09-08-2008, 09:54 AM   #8
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QuoteOriginally posted by Marc Sabatella Quote
Interesting approach, but I still suspect that the mechanics of the issue - the mass of the lens, the degree of rotation necessary - are going to be significant factors as well.
Pentax FA50/1.4 can deliver >= 3 FPS under the good daylight... so for as long as the same AF module can get the work done in dim daylight (_OR_ dim tungsten) the same lens can be equally fast in those conditions too... may be slower mecanically vs DA40 - but the problem is in AF module (not the screw drive motor) and how it handles the dim/tungsten light from specific lenses.

09-08-2008, 09:56 AM   #9
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speaking about MTF

http://doug.kerr.home.att.net/pumpkin/Split_Prism.pdf

QuoteQuote:
In some cameras (such as the Canon EOS 20D), at one or more particularly important
AF point locations across the frame (typically the one at the center), two
autofocus detectors are provided, one workable for modest aperture lenses and one
(with a “larger baseline”) workable only for larger aperture lenses. The appropriate
one is put into action based on the maximum aperture reported by the lens in place.
This arrangement exploits the greater precision in focus determination available
with a larger aperture lens in place.
but not Pentax...
09-08-2008, 10:13 AM   #10
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I don't know much about the MTF but I always count on my FA 50 f/1.4 for indoor and low light shooting. The shallow DOF in wide open aperture is always a challenge to get a good shot with sharpness and clarity. So I default my use of FA 50 f/1.4 to f/2.0 as a go-to aperture in low light shooting.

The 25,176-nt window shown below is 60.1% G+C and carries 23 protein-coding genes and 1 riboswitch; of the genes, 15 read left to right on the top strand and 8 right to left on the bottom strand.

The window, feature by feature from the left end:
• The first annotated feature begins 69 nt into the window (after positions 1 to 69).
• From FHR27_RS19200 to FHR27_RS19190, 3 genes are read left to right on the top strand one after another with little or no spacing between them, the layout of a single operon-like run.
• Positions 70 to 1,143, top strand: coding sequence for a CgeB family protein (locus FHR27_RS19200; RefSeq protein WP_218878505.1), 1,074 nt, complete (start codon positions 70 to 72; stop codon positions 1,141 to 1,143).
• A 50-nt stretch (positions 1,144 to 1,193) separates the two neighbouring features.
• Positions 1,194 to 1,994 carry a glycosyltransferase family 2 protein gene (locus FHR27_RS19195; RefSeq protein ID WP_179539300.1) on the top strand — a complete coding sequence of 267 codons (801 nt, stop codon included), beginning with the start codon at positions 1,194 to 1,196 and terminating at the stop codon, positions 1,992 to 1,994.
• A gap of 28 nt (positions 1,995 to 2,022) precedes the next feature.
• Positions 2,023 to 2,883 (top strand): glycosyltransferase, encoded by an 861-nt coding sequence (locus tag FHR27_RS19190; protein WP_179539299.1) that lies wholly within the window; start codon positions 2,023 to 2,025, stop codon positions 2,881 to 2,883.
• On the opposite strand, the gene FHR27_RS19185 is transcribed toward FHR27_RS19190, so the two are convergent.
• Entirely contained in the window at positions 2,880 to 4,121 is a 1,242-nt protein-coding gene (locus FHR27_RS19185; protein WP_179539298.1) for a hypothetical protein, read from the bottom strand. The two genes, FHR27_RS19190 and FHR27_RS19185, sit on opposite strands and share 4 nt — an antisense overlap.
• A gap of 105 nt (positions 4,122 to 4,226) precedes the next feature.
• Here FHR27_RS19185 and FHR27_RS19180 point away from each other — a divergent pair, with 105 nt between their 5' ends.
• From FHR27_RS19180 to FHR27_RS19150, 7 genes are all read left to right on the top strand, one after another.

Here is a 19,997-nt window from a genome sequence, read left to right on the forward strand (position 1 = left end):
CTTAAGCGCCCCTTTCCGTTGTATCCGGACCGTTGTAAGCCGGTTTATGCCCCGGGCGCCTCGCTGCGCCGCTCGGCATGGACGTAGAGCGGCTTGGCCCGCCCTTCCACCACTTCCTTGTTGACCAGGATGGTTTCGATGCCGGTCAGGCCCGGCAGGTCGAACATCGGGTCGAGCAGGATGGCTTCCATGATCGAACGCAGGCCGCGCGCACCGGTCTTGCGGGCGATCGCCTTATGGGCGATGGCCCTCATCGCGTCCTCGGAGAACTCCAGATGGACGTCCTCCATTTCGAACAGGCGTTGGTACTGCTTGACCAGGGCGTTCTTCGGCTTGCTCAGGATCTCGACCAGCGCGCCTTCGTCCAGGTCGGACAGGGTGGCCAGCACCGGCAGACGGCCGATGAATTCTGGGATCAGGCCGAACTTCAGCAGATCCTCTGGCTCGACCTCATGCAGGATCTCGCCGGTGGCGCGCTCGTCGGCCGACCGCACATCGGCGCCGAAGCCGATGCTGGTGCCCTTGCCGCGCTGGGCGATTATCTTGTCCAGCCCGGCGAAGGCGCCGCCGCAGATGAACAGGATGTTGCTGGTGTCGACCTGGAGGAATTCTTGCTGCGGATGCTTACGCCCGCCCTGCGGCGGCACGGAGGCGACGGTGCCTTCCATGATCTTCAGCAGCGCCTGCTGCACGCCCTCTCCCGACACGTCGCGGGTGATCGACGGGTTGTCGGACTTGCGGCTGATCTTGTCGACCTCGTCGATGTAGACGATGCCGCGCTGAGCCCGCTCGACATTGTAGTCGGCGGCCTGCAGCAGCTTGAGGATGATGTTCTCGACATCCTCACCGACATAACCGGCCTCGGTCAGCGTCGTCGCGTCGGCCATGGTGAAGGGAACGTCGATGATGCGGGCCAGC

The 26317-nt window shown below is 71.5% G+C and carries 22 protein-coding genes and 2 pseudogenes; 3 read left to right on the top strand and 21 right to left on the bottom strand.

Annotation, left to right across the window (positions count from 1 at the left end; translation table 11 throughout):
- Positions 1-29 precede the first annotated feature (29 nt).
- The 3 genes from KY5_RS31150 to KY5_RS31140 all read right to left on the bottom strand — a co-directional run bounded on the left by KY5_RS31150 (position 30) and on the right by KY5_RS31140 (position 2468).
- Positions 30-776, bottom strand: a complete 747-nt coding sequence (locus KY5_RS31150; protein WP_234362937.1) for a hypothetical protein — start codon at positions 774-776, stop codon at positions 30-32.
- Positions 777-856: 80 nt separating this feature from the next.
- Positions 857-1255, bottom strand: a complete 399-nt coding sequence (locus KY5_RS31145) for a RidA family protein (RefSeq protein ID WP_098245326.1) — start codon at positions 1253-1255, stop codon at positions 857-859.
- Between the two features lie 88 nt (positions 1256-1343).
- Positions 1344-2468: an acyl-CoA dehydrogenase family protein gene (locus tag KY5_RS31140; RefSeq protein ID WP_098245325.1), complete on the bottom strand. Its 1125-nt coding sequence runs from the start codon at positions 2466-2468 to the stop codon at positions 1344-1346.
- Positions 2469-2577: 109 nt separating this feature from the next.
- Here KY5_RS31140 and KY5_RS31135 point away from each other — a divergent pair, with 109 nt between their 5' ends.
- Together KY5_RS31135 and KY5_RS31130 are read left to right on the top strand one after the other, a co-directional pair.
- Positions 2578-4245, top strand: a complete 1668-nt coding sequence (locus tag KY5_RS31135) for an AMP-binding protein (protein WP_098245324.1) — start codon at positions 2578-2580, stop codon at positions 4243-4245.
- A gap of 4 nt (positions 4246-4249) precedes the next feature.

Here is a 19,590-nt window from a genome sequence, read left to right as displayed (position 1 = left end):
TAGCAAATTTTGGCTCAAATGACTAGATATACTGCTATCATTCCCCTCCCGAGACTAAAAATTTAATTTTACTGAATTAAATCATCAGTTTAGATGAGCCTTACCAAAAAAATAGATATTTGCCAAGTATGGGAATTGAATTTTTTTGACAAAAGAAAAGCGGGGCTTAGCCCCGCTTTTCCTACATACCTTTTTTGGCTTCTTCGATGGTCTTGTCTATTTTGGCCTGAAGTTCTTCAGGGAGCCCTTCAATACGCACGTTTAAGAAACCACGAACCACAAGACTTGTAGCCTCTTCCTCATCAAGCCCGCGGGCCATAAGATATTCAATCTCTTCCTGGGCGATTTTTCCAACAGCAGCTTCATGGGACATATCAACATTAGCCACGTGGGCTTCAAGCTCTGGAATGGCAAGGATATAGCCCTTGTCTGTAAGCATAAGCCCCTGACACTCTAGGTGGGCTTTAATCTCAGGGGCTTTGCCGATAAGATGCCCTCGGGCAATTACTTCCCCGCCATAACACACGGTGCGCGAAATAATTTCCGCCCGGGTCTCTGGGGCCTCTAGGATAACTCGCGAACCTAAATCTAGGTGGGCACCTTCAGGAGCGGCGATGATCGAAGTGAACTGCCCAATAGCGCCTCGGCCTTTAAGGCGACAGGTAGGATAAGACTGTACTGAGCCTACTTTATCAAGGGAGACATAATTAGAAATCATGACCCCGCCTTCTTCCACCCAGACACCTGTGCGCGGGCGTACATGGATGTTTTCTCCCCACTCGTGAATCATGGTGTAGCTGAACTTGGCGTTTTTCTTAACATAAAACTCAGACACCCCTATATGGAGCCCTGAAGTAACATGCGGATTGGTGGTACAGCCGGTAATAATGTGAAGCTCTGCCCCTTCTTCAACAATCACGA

And in one time while visiting an aquarium, I have no tripod and I felt the need to go for f/1.6 and f/1.4 to make the shot with moving jelly fish. My other lens with f/2.8 aperture couldn't make the shot at all.


Jelly Fish with Pentax FA 50 f/1.4 - Hin's Tech Corner

1/20 sec, f/1.4, 50mm, iso 200, 0 Ev


1/30 sec, f/1.4, 50mm, iso 200, 0 Ev


I really like the prime with Pentax FA 50 f/1.4, I find it the best value lens for the money spent. The AF is not the fastest but I find it reasonable to use for night time photo. And it is excellent to use for portraits and daytime shooting. The bokeh and color is excellent. There are definitely better lens more suited for low light but for the best value, I will always recommend FA 50 f/1.4.